In a nice touch, anime fantasy film Patema Inverted (written and directed by Yasuhiro Yoshiura) begins with desperate radio transmissions that grow increasingly distorted and then fade away.
A wish to know the identity of the people whose communication has been cut off, and the reasons why, is intended to pull us forward into the story. Beyond these material facts, there are pertinent questions about human behaviour imbedded in the narrative, but it is a rather muddily executed affair.
Young schoolboy Age (pronounced Eiji) lives in a slick and highly controlled society ruled by a sinister and militaristic autocrat. It’s no surprise that this protagonist is an adolescent questioning the way his world operates, and consequently getting into trouble for doing so. Age and his peers are constantly subjected to exhortations to conform, and he is punished for deviation. If fear eats away at the population, it is apparent that the ruler acts out of some kind of dread, too.
We learn that there has been a cataclysmic event that literally shattered the world apart and created more than one gravity. The official line in Age’s society is that those who were torn into the sky must have sinned and, therefore, suffered divine retribution. But is the sky where they went?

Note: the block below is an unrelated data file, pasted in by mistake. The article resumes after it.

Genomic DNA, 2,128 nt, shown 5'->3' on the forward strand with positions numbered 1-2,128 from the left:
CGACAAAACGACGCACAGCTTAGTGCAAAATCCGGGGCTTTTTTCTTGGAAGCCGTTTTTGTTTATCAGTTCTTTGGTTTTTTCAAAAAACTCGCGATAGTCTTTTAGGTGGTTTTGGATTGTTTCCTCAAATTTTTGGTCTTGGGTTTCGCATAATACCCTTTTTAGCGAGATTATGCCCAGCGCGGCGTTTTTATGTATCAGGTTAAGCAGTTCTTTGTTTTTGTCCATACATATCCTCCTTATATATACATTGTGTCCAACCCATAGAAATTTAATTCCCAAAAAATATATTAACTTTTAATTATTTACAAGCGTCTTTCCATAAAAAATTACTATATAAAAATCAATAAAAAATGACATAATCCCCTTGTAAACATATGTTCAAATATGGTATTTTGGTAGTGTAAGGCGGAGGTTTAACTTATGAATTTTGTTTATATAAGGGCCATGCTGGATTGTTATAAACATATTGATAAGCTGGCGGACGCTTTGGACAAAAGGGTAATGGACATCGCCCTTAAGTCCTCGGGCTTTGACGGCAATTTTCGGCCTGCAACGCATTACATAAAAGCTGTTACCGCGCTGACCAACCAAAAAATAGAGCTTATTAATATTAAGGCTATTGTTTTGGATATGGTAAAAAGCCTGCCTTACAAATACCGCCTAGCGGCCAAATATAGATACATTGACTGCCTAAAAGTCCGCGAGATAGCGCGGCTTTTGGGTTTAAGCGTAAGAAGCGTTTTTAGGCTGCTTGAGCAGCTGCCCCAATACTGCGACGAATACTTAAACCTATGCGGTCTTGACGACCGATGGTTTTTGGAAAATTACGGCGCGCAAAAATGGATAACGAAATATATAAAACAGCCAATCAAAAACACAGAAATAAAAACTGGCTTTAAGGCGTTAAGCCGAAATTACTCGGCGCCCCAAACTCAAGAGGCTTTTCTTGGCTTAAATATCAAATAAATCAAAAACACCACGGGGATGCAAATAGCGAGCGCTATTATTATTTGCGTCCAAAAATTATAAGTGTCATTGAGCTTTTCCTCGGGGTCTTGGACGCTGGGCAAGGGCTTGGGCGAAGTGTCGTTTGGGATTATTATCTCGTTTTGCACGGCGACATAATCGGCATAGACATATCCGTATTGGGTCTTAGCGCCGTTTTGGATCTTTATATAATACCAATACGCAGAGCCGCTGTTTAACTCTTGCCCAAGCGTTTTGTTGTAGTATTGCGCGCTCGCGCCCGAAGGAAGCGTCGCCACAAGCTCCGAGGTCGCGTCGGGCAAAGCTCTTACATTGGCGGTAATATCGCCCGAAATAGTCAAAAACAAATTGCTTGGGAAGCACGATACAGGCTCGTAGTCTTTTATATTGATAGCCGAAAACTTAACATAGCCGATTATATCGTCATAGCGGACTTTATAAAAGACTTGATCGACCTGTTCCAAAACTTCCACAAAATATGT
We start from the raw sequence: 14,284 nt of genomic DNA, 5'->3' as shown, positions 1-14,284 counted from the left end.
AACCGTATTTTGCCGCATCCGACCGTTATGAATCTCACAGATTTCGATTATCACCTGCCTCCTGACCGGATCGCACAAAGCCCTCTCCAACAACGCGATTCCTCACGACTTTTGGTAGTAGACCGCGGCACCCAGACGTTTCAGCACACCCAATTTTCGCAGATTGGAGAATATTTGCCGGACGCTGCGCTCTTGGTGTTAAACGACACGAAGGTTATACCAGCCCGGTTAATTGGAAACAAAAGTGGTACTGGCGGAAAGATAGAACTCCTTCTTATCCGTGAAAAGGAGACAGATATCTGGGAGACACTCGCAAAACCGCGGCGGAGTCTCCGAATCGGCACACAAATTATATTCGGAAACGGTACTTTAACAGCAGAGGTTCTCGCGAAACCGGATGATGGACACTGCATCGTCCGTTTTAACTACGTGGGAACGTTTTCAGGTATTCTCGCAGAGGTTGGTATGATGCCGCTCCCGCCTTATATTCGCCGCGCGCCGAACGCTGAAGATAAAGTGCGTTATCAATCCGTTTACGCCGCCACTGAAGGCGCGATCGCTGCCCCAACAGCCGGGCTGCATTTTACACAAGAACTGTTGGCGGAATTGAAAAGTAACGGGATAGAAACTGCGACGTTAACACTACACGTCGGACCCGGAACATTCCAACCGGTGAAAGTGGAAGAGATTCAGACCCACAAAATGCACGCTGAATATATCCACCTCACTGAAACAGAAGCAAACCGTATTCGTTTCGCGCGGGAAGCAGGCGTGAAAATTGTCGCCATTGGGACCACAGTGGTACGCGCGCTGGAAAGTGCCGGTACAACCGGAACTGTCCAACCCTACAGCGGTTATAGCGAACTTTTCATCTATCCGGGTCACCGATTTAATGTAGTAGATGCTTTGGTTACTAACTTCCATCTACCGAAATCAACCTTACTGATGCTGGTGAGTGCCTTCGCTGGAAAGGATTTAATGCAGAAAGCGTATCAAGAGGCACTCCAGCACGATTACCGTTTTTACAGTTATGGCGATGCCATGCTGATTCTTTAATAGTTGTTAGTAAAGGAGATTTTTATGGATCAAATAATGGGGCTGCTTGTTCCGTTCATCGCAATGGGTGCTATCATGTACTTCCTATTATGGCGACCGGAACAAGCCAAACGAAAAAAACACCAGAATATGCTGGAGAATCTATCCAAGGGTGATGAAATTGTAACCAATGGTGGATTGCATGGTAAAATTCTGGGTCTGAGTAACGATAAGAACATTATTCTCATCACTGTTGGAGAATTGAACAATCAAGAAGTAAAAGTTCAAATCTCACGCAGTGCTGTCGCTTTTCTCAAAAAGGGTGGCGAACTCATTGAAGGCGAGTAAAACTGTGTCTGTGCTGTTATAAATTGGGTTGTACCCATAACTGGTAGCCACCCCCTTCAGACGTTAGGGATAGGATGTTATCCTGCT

The counterpart to Age is Patema, a young girl living in a dim and shabby underground society without sophisticated technology. These are the Inverts who are painted as threats in Age’s over-world, and though the film promotes Patema as the key character, Age is just as important since it is he who arguably takes the bolder step.
The underlying arc of the narrative and the trail of its actions are straightforward. Indeed, upside-down worlds and layered worlds have featured in stories of divided societies before, so there is not enough originality to draw an audience on that basis alone. The novelty here is that whenever Age and Patema meet, each is drawn by a separate gravitational force, and one of them is always therefore likely to fall (or is that rise?) to their doom.
Unfortunately, that technicality is also the most confusing element, given that further variations on gravity are featured as the movie progresses. You could just let it all roll over you and not be bothered trying to fathom the logical detail.
What you would be left with is a metaphor about division and prejudice, and how it would be nice if we all accepted our differences and tried to get along together. That’s noble, if simplistic, but it would be much better if the vehicle for that sentiment were clearer than this story. The unresolved ending points to a better future, though that is rendered with a very broad brush.
Patema Inverted is screening at the Mercury Cinema on Saturday, October 11, as part of the Japanese Film Festival.
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